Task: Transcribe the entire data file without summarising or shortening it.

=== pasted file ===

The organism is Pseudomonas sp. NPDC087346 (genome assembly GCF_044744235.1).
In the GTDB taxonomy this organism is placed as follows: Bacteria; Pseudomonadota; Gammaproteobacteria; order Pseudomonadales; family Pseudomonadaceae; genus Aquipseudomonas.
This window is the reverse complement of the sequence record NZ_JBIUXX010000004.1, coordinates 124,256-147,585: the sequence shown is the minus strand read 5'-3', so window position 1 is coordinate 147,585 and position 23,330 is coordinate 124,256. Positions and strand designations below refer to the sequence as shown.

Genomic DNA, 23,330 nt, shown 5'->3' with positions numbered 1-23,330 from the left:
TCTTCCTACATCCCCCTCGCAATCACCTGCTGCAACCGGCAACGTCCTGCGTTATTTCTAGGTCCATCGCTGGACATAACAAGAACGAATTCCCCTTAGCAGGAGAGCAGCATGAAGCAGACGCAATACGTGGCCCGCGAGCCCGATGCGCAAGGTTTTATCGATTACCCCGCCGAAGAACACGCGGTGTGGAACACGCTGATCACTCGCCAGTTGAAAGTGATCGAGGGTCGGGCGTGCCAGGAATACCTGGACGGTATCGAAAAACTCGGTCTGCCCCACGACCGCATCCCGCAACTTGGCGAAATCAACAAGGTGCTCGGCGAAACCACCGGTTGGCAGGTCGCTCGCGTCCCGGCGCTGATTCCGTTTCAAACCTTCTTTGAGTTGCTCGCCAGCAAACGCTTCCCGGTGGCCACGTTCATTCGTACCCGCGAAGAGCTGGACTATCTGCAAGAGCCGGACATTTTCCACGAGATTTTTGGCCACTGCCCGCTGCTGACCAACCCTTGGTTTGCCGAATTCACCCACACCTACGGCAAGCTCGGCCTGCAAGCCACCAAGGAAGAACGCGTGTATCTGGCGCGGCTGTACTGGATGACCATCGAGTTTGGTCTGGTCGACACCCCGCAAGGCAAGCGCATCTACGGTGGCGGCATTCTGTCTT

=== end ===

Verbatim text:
The organism is Pseudomonas sp. NPDC087346 (genome assembly GCF_044744235.1).
In the GTDB taxonomy this organism is placed as follows: Bacteria; Pseudomonadota; Gammaproteobacteria; order Pseudomonadales; family Pseudomonadaceae; genus Aquipseudomonas.
This window is the reverse complement of the sequence record NZ_JBIUXX010000004.1, coordinates 124,256-147,585: the sequence shown is the minus strand read 5'-3', so window position 1 is coordinate 147,585 and position 23,330 is coordinate 124,256. Positions and strand designations below refer to the sequence as shown.

Genomic DNA, 23,330 nt, shown 5'->3' with positions numbered 1-23,330 from the left:
TCTTCCTACATCCCCCTCGCAATCACCTGCTGCAACCGGCAACGTCCTGCGTTATTTCTAGGTCCATCGCTGGACATAACAAGAACGAATTCCCCTTAGCAGGAGAGCAGCATGAAGCAGACGCAATACGTGGCCCGCGAGCCCGATGCGCAAGGTTTTATCGATTACCCCGCCGAAGAACACGCGGTGTGGAACACGCTGATCACTCGCCAGTTGAAAGTGATCGAGGGTCGGGCGTGCCAGGAATACCTGGACGGTATCGAAAAACTCGGTCTGCCCCACGACCGCATCCCGCAACTTGGCGAAATCAACAAGGTGCTCGGCGAAACCACCGGTTGGCAGGTCGCTCGCGTCCCGGCGCTGATTCCGTTTCAAACCTTCTTTGAGTTGCTCGCCAGCAAACGCTTCCCGGTGGCCACGTTCATTCGTACCCGCGAAGAGCTGGACTATCTGCAAGAGCCGGACATTTTCCACGAGATTTTTGGCCACTGCCCGCTGCTGACCAACCCTTGGTTTGCCGAATTCACCCACACCTACGGCAAGCTCGGCCTGCAAGCCACCAAGGAAGAACGCGTGTATCTGGCGCGGCTGTACTGGATGACCATCGAGTTTGGTCTGGTCGACACCCCGCAAGGCAAGCGCATCTACGGTGGCGGCATTCTGTCTT